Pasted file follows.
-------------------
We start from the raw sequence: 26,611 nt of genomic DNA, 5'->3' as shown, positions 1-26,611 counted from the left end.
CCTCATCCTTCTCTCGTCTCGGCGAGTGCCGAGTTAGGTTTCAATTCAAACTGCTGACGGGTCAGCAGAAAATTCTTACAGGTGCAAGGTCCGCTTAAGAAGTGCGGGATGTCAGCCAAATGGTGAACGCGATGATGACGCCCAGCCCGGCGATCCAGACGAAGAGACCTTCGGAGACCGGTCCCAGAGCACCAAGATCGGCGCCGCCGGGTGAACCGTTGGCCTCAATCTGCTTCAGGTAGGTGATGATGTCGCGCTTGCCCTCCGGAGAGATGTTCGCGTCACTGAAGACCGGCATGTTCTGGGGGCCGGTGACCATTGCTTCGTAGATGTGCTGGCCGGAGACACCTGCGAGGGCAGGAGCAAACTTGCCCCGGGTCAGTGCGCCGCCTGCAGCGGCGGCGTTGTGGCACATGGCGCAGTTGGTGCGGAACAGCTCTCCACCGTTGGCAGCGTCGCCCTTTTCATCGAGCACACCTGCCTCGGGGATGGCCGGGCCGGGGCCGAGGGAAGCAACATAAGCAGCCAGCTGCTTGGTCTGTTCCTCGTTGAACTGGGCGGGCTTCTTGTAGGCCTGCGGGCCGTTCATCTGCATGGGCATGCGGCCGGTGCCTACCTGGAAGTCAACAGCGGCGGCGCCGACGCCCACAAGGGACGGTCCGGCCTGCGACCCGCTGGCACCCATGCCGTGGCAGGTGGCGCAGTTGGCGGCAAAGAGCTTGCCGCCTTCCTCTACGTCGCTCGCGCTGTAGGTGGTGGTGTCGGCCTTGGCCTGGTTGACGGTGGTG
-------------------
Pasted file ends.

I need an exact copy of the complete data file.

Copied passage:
We start from the raw sequence: 26,611 nt of genomic DNA, 5'->3' as shown, positions 1-26,611 counted from the left end.
CCTCATCCTTCTCTCGTCTCGGCGAGTGCCGAGTTAGGTTTCAATTCAAACTGCTGACGGGTCAGCAGAAAATTCTTACAGGTGCAAGGTCCGCTTAAGAAGTGCGGGATGTCAGCCAAATGGTGAACGCGATGATGACGCCCAGCCCGGCGATCCAGACGAAGAGACCTTCGGAGACCGGTCCCAGAGCACCAAGATCGGCGCCGCCGGGTGAACCGTTGGCCTCAATCTGCTTCAGGTAGGTGATGATGTCGCGCTTGCCCTCCGGAGAGATGTTCGCGTCACTGAAGACCGGCATGTTCTGGGGGCCGGTGACCATTGCTTCGTAGATGTGCTGGCCGGAGACACCTGCGAGGGCAGGAGCAAACTTGCCCCGGGTCAGTGCGCCGCCTGCAGCGGCGGCGTTGTGGCACATGGCGCAGTTGGTGCGGAACAGCTCTCCACCGTTGGCAGCGTCGCCCTTTTCATCGAGCACACCTGCCTCGGGGATGGCCGGGCCGGGGCCGAGGGAAGCAACATAAGCAGCCAGCTGCTTGGTCTGTTCCTCGTTGAACTGGGCGGGCTTCTTGTAGGCCTGCGGGCCGTTCATCTGCATGGGCATGCGGCCGGTGCCTACCTGGAAGTCAACAGCGGCGGCGCCGACGCCCACAAGGGACGGTCCGGCCTGCGACCCGCTGGCACCCATGCCGTGGCAGGTGGCGCAGTTGGCGGCAAAGAGCTTGCCGCCTTCCTCTACGTCGCTCGCGCTGTAGGTGGTGGTGTCGGCCTTGGCCTGGTTGACGGTGGTG